Late last year, the Southern Poverty Law Center filed a lawsuit seeking to end a new voucher program in Alabama for students in low-performing public schools. The suit argued the law didn’t provide the plaintiffs (the students) “equal protections” because students either couldn’t attend a private school because the option was too far away, or couldn’t receive a voucher because they were not assigned to a failing school.
“The requested remedy is arguably mean,” Watkins argued in his recent, 57-page decision. “The only remedy thus far would leave the plaintiffs in the exact same situation to which they are currently subject, but with the company of their better-situated classmates. The equal protections requested is, in effect, equally bad treatment” (emphasis added).
The state’s voucher program was intended to help kids in low-performing schools find options. The SPLC’s lawsuit sought to deny all kids an option because a few might not be able or willing to take advantage of the program. Judge Watkins decided correctly.
Newspaper headline writers
Last week, newspapers published sensational headlines about the Wisconsin voucher program like “Voucher students post gain in math, reading; still lag public schools” and “Voucher students in private schools don’t score as well as Wisconsin public students.”
Those headlines are misleading. First, the Milwaukee and Racine voucher programs are limited to students at 300 percent of the federal poverty level or below, while the statewide voucher program is limited to 185 percent and below (which is the same eligibility as students in public free and reduced price lunch programs.) Please note, for the majority of the Milwaukee voucher program’s lifetime, and until very recently, eligibility was limited to 175 percent of poverty.
Public school students do not have an income limit on eligibility. So basically there is going to be an unfair comparison if you stack voucher students up against the average public school student.
Both articles allowed voucher supporters and critics to make their case and in doing so, revealed that the truth was murkier than the headlines made out.
Voucher supporters countered the headline by making a comparison between voucher participants and those eligible for the FRL program. But this too was misleading. Voucher critics countered that FRL participants had household incomes that were lower than the eligibility requirements for vouchers. But the critics failed to take into account the household income of voucher participants.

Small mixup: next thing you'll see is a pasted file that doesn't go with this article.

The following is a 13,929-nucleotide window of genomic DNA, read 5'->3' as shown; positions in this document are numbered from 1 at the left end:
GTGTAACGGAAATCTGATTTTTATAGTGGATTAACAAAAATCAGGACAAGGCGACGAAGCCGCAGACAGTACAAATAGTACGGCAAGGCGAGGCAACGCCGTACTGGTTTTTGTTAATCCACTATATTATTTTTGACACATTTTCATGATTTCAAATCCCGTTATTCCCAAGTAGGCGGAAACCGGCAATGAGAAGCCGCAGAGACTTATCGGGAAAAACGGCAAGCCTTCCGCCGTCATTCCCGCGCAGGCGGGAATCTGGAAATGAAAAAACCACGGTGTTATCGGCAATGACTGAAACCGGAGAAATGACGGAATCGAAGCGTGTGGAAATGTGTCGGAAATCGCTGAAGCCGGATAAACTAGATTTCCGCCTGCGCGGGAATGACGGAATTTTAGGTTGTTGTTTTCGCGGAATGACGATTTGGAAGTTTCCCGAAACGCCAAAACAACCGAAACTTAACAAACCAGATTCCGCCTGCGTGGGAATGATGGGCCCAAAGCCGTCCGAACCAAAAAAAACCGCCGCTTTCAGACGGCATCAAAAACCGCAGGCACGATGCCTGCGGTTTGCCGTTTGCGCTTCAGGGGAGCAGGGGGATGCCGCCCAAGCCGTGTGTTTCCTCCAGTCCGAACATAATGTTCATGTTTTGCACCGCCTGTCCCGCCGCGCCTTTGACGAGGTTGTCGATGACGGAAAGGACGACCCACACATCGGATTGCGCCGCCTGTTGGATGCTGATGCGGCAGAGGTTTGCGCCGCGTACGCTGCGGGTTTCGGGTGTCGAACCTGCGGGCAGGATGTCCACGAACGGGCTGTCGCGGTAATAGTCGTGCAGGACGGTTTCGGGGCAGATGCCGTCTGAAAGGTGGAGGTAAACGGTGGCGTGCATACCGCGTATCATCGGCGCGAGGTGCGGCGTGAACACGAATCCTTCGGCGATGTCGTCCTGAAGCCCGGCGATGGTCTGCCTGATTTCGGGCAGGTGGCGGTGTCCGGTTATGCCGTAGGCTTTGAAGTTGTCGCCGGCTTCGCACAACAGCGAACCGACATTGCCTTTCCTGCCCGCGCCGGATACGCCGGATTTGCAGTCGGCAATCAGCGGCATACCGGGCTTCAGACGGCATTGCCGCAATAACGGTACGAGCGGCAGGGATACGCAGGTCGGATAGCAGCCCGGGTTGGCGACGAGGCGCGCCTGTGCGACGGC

A phone call from redefinED to the Wisconsin Department of Public Instruction revealed that the state doesn’t track the average household income of voucher participants. Thus, there is no apples to apples comparison.
Partisans on both sides tried to claim victory when no direct comparison could be made. Sadly, newspapers decided to make one anyway through misleading headlines.
Grade: Needs Improvement
Mayor Bill de Blasio
New York City Mayor Bill de Blasio took a hardline stance against charter schools way back in the primary and continued the rhetoric through his election. He threatened to end co-locations and wanted to charge charter schools rent (even though charters receive less funds that traditional public schools and there are many empty public school buildings in the city). For his harsh rhetoric, I gave him a “Needs Improvement” back in October.
Once elected, his hardline stance was limited to a handful of charter schools, and after much deserved bad publicity he reversed course and began negotiating with those charter schools to find suitable space. De Blasio supporters (who remain charter school critics) argue he faced a smear campaign, while Democrats for Education Reform (which clearly supports charter schools) argues he’s done more for charters than some leading Republicans.
Whether you agree with these groups or not, I think de Blasio deserves a promotion from “Needs Improvement” to “Satisfactory” (though you are free to argue I’m getting softer as I age … I did just have another birthday after all).